To my little girl, the love of my life:
When I look back on my life before you, there are so many lessons I wish I had learned earlier. So many mistakes I hope to somehow save you from making. And perhaps one of the biggest is how I allowed myself to be treated by others.
I'll never forget that day in high school, standing up in front of my entire class giving a presentation I had worked on for over a month. I was proud of the work I'd done and I was excited to share it. But not 30 seconds into my presentation, a voice called out, "Getting a little bit nipply in here, huh Chesty-McGee?"
I looked down in horror. The air conditioning in that Arizona classroom had indeed caused my nipples to protrude through both my bra and shirt, and they were now on full display in front of the entire class. But I knew I had two options: I could panic and run, or I could laugh it off like the cool girl I yearned to be.
I chose the latter.
The boy who had called out was sent the principal's office. But when I was later asked how I felt about his remarks and if I wanted to see him punished, I again laughed. "No, we're friends. He was just teasing. I probably should have been wearing a sweater. It's fine."
It was 90 degrees outside. Under no circumstances should I have been expected to be wearing a sweater. But there it was — me, taking responsibility for some boy objectifying my body.
That same boy was technically part of my inner circle of friends. But the harassment I faced from him over the four years of high school was anything but friendly. He, and several other guys in my group of "friends," constantly had things to say about my body. Comments about my breasts, which had developed sooner and larger than most of my friends. Remarks on my curves, which existed even when my eating disorder brought me down to an incredibly unhealthy weight. Ratings of my butt, judgments of my clothing choices, and questions about whether or not I was wearing underwear on any given day.
It was endless. It felt like it came from everywhere. And while I would have told you these boys were my friends at the time, and while I constantly laughed it off rather than fighting against my role in the "popular" crowd, none of them actually knew me. I don't think there were every any conversations that took place with those boys outside the context of my body and my sexuality. And even though I never dated or hooked up with any of them in any way, the comments forever continued.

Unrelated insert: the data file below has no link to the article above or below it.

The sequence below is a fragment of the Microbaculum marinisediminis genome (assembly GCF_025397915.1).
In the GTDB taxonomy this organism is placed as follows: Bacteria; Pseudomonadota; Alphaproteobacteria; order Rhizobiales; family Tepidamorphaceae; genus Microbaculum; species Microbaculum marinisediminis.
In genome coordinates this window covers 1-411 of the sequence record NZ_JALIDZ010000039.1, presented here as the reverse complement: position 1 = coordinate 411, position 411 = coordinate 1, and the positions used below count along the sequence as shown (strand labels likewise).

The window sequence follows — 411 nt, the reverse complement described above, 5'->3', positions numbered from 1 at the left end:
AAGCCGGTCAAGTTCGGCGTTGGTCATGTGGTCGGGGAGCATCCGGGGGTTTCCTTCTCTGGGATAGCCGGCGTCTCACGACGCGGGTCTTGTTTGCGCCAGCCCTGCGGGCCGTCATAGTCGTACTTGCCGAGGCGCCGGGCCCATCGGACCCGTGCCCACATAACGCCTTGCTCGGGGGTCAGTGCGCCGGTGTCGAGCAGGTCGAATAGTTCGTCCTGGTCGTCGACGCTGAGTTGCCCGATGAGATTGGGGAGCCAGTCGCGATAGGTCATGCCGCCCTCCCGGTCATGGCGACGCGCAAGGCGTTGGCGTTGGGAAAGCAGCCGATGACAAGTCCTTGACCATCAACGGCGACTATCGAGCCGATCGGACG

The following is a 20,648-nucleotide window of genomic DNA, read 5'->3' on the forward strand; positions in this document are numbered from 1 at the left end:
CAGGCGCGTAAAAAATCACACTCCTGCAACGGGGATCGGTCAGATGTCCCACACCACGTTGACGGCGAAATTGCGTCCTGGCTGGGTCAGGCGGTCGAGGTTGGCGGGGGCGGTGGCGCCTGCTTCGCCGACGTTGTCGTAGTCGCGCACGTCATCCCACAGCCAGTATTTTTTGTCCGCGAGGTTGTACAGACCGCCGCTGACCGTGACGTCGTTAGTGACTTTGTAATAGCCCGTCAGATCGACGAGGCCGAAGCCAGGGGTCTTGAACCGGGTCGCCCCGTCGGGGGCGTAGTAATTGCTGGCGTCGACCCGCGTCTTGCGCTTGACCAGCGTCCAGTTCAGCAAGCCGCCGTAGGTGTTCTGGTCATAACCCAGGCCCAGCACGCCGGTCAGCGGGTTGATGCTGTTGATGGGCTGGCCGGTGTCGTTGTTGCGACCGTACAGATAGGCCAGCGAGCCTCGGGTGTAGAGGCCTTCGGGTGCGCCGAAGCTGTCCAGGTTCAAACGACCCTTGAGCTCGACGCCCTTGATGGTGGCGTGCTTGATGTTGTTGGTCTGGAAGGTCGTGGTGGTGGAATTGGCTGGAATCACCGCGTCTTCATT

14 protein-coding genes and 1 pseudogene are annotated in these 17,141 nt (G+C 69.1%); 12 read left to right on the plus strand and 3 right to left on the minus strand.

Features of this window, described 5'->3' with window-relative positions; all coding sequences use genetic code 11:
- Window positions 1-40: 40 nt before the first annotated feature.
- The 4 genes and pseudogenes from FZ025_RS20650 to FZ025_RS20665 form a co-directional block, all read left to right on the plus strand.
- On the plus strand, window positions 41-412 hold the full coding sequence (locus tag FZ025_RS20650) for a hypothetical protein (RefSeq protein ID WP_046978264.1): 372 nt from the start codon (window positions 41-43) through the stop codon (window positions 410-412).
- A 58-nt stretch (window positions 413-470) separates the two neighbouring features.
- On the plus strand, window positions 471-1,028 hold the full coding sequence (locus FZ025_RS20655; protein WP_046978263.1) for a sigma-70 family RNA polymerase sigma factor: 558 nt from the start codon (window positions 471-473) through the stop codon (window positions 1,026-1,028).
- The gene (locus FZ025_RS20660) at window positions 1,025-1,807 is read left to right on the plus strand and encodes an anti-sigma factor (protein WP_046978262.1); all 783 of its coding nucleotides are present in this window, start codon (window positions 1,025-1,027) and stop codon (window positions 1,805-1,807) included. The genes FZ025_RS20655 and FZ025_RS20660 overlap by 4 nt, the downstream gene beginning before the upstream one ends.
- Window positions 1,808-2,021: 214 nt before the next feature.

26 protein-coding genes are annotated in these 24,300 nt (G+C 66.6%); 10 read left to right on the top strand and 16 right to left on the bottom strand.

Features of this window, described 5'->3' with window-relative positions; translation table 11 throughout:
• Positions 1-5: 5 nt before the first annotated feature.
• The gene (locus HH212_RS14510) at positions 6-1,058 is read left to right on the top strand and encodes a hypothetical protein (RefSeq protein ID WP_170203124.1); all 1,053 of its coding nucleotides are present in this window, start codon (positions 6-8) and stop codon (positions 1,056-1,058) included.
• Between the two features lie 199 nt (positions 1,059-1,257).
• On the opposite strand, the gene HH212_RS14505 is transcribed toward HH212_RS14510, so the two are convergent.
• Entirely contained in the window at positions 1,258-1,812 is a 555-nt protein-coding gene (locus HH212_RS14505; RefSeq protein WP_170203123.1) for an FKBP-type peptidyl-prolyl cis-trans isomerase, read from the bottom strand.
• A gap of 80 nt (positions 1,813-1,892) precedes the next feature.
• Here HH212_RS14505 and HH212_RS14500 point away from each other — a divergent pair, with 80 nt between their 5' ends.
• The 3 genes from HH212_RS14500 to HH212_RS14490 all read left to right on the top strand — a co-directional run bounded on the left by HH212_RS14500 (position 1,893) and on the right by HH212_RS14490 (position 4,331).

And I played into it. Which is perhaps the truth of this I hate the most.
Years ago, that first boy requested to friend me on Facebook. And I immediately cringed. It was 100 percent possible that he had changed over the years, morphed into a decent, respectable guy. After all, hadn't I become a very different version of myself from who I was in high school?
But all I could think about was passing that same boy in the hall, day after day, year after year, always hearing the same catcalls and remarks about my body.
I couldn't do it. I didn't want to be this guy's friend, or to be reminded of the weak girl I'd been back then, more concerned about being deemed "cool" than sticking up for herself.
So, I did then what I should have done all those years ago: I denied his friendship. I asserted myself as better than all that.
It's a lesson I pray you won't have to learn the hard way, little girl. Because in this world where we condition our girls to just accept this behaviour as normal, I want more than anything else for you to know it is absolutely not.
I have so many stories. So many examples, dating back even to fifth and sixth grade, of me simply accepting harassment as part of the deal. The boys who made a game of grabbing girl's butts on the playground. The "friend" who pinned me to a bus seat and jammed his tongue down my throat, my first kiss, as others cheered him on (and I fought tears from streaming down my face). Stories upon stories of me just laughing it off, even as I was dying inside.
I don't want that for you. I don't want any of it to be your normal.
I want you to know that a "cool girl" is one who knows herself and recognises how she deserves to be treated. A girl who demands more than being reduced to the size of her breasts or the curve of her hips.
I want you to know your friends would never make you feel that way, and even more, would support you in fighting against it.
And that little boys grow into men who don't know any better unless we demand it from them early.
If I do nothing else as a mother, it will be to teach you that.